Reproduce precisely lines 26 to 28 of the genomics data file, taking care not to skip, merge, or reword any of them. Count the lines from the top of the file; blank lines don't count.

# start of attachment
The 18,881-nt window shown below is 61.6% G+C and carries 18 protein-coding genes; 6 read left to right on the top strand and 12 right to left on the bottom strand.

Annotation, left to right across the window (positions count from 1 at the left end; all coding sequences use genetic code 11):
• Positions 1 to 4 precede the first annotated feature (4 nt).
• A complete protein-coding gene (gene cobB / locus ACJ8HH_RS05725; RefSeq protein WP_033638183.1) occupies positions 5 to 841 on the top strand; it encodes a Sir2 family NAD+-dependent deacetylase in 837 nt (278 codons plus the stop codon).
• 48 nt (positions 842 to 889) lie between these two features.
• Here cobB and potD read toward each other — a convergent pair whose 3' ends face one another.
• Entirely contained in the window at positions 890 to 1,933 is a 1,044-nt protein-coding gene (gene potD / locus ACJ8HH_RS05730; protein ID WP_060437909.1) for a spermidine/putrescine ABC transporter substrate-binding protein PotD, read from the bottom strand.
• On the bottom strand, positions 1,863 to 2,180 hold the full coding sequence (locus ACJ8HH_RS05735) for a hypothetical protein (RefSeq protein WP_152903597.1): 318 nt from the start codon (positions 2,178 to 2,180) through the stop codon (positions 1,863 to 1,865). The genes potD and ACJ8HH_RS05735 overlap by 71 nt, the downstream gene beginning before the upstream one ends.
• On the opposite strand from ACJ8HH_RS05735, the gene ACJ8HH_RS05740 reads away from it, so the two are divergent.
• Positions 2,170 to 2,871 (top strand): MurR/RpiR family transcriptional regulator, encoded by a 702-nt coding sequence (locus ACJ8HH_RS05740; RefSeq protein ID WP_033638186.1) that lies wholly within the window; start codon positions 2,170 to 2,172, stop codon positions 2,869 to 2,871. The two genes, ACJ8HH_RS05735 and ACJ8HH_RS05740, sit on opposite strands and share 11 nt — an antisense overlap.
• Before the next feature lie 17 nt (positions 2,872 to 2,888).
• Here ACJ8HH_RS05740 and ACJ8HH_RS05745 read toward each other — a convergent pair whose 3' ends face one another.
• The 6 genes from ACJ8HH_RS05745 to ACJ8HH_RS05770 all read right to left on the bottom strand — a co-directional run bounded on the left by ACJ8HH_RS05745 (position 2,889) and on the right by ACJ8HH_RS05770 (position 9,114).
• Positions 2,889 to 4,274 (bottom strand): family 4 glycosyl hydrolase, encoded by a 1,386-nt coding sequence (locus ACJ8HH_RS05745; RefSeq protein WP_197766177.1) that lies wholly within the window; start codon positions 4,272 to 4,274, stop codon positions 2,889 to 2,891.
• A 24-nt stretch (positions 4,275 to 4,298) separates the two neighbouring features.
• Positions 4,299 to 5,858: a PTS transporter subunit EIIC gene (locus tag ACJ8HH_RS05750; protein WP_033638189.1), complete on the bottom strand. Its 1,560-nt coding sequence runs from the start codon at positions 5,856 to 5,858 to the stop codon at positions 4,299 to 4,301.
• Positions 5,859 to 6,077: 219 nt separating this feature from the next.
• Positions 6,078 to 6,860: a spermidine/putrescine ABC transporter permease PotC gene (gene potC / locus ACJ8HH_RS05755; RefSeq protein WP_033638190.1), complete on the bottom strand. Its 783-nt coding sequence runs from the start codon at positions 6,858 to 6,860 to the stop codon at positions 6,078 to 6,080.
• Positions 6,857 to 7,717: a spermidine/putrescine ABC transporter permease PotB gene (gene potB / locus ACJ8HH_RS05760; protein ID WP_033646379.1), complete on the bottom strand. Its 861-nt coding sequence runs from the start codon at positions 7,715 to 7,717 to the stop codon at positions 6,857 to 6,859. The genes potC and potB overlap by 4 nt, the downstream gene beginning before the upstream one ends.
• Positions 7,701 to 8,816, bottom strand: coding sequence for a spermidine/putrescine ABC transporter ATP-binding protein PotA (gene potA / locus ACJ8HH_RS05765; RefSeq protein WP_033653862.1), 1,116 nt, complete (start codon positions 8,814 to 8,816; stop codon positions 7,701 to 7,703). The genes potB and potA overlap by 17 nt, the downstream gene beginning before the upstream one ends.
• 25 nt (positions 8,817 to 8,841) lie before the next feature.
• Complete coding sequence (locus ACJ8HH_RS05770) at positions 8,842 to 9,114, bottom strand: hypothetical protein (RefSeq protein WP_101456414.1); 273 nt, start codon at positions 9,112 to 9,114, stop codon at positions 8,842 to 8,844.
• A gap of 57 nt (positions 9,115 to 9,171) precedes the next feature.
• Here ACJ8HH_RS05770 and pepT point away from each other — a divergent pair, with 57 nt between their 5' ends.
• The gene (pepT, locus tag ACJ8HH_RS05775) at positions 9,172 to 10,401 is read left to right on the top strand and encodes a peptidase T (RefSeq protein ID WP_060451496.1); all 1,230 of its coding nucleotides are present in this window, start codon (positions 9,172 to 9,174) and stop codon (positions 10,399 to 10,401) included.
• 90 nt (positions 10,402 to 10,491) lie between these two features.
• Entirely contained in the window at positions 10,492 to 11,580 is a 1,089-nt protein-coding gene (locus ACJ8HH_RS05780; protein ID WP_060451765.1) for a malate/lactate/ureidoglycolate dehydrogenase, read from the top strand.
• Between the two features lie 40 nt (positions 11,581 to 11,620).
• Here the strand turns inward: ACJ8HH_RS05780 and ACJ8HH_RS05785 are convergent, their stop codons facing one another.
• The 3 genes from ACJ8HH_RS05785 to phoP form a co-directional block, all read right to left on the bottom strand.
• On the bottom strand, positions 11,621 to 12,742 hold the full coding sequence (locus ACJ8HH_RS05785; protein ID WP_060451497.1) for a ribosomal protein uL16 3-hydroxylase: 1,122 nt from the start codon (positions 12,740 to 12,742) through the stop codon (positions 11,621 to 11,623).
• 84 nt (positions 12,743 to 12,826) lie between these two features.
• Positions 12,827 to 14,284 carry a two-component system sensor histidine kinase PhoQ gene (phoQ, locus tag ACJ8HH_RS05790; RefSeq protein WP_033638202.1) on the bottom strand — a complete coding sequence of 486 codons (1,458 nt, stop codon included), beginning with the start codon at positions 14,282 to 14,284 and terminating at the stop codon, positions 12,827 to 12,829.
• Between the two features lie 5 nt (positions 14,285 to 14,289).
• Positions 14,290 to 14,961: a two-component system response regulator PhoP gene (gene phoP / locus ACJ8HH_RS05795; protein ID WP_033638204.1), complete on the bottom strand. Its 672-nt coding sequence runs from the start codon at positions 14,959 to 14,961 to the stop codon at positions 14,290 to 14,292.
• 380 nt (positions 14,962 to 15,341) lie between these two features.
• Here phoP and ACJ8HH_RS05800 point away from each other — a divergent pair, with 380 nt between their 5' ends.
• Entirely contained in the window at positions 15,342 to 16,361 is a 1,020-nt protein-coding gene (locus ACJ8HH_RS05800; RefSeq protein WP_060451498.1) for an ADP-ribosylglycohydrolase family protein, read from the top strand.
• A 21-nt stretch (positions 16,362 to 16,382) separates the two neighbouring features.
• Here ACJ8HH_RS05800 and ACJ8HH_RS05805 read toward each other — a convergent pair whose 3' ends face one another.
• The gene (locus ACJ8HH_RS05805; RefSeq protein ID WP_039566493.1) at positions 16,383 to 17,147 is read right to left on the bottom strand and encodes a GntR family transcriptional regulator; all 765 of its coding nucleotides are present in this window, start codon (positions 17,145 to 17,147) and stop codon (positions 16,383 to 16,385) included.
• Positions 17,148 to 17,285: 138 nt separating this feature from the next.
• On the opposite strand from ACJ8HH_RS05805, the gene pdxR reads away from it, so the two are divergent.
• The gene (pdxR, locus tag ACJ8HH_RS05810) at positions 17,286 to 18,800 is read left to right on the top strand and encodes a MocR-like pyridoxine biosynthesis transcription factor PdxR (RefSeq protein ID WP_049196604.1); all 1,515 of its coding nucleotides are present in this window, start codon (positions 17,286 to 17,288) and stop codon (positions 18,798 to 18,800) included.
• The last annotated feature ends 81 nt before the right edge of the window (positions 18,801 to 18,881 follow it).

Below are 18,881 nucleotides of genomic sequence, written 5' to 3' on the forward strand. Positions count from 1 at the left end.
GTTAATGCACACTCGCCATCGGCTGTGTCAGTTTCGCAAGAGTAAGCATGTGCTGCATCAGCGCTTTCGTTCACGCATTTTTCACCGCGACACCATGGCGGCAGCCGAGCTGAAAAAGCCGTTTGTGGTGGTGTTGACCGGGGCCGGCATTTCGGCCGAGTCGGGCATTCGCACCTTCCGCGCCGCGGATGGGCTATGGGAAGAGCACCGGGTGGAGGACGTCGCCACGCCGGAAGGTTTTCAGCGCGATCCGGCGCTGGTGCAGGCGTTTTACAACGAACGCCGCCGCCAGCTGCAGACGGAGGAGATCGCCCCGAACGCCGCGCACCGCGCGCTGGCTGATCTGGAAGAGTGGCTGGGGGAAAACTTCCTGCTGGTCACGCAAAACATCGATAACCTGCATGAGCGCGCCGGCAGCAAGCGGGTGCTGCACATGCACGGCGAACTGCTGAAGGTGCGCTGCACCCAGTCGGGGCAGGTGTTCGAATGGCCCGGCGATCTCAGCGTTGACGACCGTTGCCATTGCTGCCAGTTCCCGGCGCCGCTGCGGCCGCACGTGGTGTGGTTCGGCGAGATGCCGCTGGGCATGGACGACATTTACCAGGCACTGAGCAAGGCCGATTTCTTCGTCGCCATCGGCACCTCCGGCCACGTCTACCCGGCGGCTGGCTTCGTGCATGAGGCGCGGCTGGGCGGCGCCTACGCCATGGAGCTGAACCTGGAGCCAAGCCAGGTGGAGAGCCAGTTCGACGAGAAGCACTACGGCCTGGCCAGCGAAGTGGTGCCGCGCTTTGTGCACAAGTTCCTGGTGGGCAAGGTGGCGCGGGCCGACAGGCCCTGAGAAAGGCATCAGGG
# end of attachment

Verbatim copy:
• 90 nt (positions 10,402 to 10,491) lie between these two features.
• Entirely contained in the window at positions 10,492 to 11,580 is a 1,089-nt protein-coding gene (locus ACJ8HH_RS05780; protein ID WP_060451765.1) for a malate/lactate/ureidoglycolate dehydrogenase, read from the top strand.
• Between the two features lie 40 nt (positions 11,581 to 11,620).